Getting rid of paper: savings from Check 21
The authors estimate the cost savings to the U.S. payment system resulting from implementing Check 21. This legislation initially permitted a paper substitute digital image of a check, and later an electronic digital image of a check, to be processed and presented for payment on a same-day basis. Check 21 has effectively eliminated the processing and presentment of original paper checks over multiple days. By shifting to electronic collection and presentment, the Federal Reserve reduced its per item check processing costs by over 70 percent, reducing estimated overall payment system costs by $1.16 billion in 2010. In addition, payment collection times and associated float fell dramatically for collecting banks and payees with consequent additional savings in firm working capital costs of perhaps $1.37 billion and consumer benefits of $0.64 billion.
|Date of creation:||2012|
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- Garcia-Swartz Daniel D. & Hahn Robert W. & Layne-Farrar Anne, 2006. "The Move Toward a Cashless Society: A Closer Look at Payment Instrument Economics," Review of Network Economics, De Gruyter, vol. 5(2), pages 1-24, June.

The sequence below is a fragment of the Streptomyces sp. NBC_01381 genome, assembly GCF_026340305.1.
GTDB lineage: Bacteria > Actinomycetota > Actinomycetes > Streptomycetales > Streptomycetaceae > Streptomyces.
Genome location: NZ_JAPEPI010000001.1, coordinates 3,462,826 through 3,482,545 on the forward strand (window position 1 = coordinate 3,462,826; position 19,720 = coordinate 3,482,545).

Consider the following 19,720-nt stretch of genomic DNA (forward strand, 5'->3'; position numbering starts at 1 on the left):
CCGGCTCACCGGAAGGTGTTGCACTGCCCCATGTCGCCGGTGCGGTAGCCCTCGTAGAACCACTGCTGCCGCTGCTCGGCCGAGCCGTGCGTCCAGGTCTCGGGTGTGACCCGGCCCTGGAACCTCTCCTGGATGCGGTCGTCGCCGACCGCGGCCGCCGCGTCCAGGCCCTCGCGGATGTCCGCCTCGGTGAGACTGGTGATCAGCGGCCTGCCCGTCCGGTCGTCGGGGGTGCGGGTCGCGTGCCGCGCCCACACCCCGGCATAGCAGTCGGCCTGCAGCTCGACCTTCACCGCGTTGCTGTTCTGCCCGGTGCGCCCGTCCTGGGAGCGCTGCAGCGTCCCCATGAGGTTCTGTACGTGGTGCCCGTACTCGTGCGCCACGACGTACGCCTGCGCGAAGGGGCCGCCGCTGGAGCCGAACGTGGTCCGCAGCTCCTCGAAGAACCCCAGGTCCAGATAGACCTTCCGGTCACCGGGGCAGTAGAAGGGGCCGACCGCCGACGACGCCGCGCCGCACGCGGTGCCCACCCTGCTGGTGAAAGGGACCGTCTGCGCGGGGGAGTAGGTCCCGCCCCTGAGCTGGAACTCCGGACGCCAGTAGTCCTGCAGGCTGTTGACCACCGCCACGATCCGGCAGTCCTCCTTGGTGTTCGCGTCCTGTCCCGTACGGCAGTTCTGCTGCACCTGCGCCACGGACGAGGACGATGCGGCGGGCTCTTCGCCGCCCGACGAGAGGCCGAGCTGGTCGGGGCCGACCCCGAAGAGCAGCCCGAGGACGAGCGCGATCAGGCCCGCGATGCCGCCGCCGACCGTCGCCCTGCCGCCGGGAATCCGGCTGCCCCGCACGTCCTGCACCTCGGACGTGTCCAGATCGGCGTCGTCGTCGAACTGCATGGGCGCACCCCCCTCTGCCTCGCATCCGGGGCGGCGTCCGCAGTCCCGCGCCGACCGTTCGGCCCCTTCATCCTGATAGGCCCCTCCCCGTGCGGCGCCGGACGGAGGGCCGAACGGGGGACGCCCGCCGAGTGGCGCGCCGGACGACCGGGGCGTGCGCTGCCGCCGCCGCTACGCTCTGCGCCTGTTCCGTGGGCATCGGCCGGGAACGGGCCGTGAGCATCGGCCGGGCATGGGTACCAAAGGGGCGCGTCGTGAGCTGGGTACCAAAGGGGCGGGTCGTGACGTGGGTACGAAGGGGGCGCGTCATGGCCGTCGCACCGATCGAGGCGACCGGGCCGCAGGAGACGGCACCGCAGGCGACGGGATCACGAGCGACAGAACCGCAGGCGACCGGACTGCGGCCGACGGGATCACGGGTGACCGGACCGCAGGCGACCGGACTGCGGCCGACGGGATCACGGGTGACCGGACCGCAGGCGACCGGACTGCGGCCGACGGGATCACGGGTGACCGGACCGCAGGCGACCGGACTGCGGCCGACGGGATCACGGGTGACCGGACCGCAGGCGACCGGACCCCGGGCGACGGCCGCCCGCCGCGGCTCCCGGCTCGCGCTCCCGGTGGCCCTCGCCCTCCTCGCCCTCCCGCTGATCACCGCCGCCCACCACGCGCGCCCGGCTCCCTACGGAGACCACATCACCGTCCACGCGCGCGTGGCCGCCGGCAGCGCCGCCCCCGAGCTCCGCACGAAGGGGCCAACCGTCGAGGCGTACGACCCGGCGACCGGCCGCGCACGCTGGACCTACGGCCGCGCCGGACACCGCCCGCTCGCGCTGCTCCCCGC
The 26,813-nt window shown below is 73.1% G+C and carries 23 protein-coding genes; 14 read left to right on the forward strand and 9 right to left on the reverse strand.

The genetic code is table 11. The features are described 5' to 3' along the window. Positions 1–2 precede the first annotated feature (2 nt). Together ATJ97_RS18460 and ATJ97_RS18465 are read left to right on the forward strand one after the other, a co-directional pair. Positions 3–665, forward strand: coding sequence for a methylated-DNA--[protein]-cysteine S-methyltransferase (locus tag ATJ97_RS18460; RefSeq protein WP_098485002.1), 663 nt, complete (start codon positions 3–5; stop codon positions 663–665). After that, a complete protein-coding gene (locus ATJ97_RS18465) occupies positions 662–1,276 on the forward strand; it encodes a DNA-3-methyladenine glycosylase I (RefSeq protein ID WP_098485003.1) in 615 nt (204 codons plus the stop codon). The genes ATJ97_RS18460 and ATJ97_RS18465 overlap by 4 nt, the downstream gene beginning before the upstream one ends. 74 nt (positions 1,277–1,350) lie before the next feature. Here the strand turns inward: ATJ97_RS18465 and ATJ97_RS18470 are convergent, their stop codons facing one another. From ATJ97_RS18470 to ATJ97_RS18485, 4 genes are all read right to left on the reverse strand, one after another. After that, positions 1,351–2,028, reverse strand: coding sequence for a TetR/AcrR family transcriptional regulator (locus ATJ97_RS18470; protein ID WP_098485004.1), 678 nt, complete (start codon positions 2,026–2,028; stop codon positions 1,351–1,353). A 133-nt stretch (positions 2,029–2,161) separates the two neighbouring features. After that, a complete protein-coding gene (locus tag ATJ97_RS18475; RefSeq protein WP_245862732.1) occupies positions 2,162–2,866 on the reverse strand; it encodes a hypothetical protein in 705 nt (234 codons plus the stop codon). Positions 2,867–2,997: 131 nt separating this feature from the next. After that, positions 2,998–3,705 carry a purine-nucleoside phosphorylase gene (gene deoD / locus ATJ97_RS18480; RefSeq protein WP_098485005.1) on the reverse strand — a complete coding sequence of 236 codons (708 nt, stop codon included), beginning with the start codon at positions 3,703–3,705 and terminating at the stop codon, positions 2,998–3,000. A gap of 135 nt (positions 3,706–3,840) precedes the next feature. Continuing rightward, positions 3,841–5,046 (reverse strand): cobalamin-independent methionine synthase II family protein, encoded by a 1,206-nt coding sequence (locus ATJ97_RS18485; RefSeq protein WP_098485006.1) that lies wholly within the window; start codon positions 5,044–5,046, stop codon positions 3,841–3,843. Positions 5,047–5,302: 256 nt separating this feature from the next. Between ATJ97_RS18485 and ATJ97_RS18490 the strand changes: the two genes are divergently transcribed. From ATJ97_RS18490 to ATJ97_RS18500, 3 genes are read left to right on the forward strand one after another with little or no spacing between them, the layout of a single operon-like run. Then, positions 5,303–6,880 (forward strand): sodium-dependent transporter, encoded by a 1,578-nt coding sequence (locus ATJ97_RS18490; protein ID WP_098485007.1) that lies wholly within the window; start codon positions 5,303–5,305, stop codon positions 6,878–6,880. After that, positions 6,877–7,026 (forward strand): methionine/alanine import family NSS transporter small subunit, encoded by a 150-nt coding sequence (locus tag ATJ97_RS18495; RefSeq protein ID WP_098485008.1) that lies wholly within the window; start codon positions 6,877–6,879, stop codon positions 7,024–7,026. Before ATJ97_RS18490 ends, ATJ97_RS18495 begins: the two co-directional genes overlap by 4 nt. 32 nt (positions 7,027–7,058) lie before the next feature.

- Paul W. Bauer & Geoffrey R. Gerdes, 2009. "The check is dead! Long live the check! A Check 21 update," Economic Commentary, Federal Reserve Bank of Cleveland, issue Jun.
- Wilko Bolt & David B. Humphrey, 2007.
"Payment network scale economies, SEPA, and cash replacement,"
07-32, Federal Reserve Bank of Philadelphia.
- Bolt Wilko & Humphrey David, 2007. "Payment Network Scale Economies, SEPA, and Cash Replacement," Review of Network Economics, De Gruyter, vol. 6(4), pages 1-21, December.
- Geoffrey R. Gerdes & Jack K. Walton & May X. Liu & Darrel W. Parke, 2005. "Trends in the use of payment instruments in the United States," Federal Reserve Bulletin, Board of Governors of the Federal Reserve System (U.S.), issue Spr, pages 180-201.
- James J. McAndrews & William Roberds, 1999.
"A general equilibrium analysis of check float,"
84, Federal Reserve Bank of New York.
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